Almost Educational: What’s The Deal – The Hum

The new show on URY, Almost Educational, a pool of science facts and chat – Wednesdays @ 4pm on

From 1999 in Kokomo, Indiana, a low and constant rumble began to cause headaches in local residents. Try as they might no one managed to identify the source of this noise.

In 2011, the sleepy village of Woodland, Durham was awoken by the noise too. Each night there would be multiple complaints of a low throbbing hum, that builds, builds, and stops. Only half the village complained of the sound, it was totally inaudible on the other side. 

Initial local residents blamed the wind whistling through the mines but at 40 foot deep, that explanation is unlikely.

In October 2013, in a suburb of Southampton, residents complained of an etherial low-frequency noise at night. The number of disturbances tripled in the following weeks.

The Hum is a reasonably well-catalogued phenomenon that we don’t really understand yet. It’s been seen all over the world being referred to as The Taos Hum, The Bristol Hum, or just simply, The Hum.

While a spooky phenomenon the noise has been a genuine problem for the people who live around it. Many complain of headaches and even insanity.

In 2002 a Kokomo, resident told ABC News;

“I think we all know something was starting to go drastically wrong about two years ago, It went from a headache to a never-ending headache.” 

And of course, this painful result along with its obscurness has given rise to a host of conspiracy theories.

The noise itself is said to range from between 10 and 200Hz and peak just about 12 Db above the lower limit for humans. All told this means it’s about 2-4% of the population can actually hear it.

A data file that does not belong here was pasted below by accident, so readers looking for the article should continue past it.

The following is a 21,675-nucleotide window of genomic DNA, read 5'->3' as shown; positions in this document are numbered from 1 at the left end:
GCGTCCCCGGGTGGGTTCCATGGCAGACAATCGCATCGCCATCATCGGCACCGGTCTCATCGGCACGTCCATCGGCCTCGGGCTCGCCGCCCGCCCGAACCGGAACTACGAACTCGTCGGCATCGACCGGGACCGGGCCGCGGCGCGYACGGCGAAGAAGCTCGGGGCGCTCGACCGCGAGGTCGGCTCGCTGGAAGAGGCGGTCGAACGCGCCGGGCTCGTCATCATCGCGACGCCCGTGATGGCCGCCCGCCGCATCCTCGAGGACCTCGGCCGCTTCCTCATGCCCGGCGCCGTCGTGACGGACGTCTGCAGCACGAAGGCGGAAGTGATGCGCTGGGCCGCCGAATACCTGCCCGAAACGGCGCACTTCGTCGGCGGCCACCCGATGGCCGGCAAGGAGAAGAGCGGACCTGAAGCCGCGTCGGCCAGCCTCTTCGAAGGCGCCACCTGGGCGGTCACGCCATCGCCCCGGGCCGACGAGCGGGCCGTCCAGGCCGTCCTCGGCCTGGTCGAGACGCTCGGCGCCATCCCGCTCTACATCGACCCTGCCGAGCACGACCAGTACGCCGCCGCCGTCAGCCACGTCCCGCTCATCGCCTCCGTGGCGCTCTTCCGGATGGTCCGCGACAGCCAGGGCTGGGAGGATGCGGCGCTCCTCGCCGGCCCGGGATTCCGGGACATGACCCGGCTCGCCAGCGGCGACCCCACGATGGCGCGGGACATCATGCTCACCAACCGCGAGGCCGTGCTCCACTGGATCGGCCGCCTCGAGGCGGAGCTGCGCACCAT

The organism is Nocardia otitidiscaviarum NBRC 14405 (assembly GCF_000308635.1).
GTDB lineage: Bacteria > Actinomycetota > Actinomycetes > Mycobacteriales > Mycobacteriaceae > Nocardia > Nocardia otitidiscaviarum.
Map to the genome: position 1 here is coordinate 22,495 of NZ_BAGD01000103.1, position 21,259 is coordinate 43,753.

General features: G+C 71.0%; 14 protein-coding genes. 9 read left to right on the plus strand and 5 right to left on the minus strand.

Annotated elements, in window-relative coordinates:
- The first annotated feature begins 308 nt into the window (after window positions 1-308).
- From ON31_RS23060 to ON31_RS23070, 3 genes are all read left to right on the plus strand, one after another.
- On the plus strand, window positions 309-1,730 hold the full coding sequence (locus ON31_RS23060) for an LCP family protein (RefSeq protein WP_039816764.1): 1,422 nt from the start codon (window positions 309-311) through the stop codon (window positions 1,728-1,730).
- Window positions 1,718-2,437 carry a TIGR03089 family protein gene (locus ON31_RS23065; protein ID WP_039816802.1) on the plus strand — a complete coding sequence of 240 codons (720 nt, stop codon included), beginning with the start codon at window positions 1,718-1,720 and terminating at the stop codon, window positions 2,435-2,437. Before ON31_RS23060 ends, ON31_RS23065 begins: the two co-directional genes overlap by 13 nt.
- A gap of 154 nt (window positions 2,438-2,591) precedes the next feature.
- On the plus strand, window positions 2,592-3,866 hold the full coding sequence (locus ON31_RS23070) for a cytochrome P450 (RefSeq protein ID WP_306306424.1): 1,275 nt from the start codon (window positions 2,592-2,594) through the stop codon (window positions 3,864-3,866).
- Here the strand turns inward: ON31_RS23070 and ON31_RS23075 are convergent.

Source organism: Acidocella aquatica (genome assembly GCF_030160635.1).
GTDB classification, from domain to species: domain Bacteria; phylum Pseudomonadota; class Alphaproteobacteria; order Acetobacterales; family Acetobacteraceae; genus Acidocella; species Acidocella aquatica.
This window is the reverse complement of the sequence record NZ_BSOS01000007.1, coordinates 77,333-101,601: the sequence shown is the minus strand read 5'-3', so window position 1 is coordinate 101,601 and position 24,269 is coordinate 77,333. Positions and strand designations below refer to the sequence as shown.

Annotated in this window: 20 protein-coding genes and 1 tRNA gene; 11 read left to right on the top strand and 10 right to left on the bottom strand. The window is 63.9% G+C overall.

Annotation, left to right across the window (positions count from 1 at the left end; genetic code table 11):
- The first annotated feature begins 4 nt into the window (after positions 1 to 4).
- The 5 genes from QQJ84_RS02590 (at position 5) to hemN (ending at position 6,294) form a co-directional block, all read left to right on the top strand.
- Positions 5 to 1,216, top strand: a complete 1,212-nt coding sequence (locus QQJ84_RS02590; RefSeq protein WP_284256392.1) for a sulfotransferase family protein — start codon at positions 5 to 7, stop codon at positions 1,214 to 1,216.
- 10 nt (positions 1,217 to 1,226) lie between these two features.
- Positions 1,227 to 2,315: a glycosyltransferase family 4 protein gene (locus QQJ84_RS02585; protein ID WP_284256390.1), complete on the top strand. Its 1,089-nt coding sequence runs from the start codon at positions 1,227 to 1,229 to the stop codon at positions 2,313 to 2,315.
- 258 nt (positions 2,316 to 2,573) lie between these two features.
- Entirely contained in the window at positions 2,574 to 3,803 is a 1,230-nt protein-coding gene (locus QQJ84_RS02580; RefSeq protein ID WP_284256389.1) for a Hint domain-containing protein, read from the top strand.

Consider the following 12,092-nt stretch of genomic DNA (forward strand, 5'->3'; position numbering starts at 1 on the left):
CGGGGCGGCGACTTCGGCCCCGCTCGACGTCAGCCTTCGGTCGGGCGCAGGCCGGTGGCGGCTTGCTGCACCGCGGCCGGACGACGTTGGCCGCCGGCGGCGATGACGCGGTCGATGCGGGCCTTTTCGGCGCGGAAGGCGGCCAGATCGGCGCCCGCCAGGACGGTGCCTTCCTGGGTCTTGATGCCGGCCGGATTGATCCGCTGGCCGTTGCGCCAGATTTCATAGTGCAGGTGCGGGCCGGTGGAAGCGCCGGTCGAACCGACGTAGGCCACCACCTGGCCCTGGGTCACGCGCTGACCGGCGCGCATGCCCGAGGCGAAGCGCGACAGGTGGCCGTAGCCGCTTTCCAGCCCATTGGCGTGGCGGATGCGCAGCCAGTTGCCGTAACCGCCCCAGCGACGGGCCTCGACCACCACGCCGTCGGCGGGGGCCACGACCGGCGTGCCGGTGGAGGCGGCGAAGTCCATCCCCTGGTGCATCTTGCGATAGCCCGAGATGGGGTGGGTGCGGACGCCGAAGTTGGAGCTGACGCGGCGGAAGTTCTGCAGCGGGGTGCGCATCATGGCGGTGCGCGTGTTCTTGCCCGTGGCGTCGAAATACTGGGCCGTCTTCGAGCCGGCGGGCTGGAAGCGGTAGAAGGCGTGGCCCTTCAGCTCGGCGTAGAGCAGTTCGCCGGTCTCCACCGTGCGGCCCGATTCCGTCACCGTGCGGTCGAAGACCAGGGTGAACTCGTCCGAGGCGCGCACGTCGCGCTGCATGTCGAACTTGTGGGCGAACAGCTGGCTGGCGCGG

There have been a handful of studies regarding The Hum and no one seems to be able to quite pinpoint its origin. 

One explanation often put forward is those subjected having tinnitus, there are a few problems with this however, 32% of people suffer from tinnitus for one. Why can’t all of them hear the noise? On top of that if you do have tinnitus you’ll know it’s manifested by an annoying high pitched whine.

Another possible explanation is electrical interference. It’s known that electronics and high voltage transformers let out a hum, especially perceptible to electronic sound recording equipment. The issue with this explanation is regarding locality. We’ve seen reports of The Hum throughout widespread cities. Further to this, The Hum isn’t recorded everywhere there’s high voltage electrical equipment. That being said it tends to be heard in cities so perhaps its the urban soundscape obscuring The Hum from most people.

Of course, we can always fall back on the classic conspiracies ranging from people believing their being targeted by the government attempting to disrupt them for being a whistleblower, to testing military aircraft.

So are supernatural forces to blame, or aliens, secret government testing sights. Well no probably not. While we can’t say for sure what may cause The Hum, we know people are experiencing it, Placebo it may but a problem it remains.

Colin Roitt, Almost Educational, URY

You can listen to Almost Educational on Wednesdays at 4pm at

Sources and Resources:;year=2004;volume=6;issue=23;spage=59;epage=72;aulast=Leventhall

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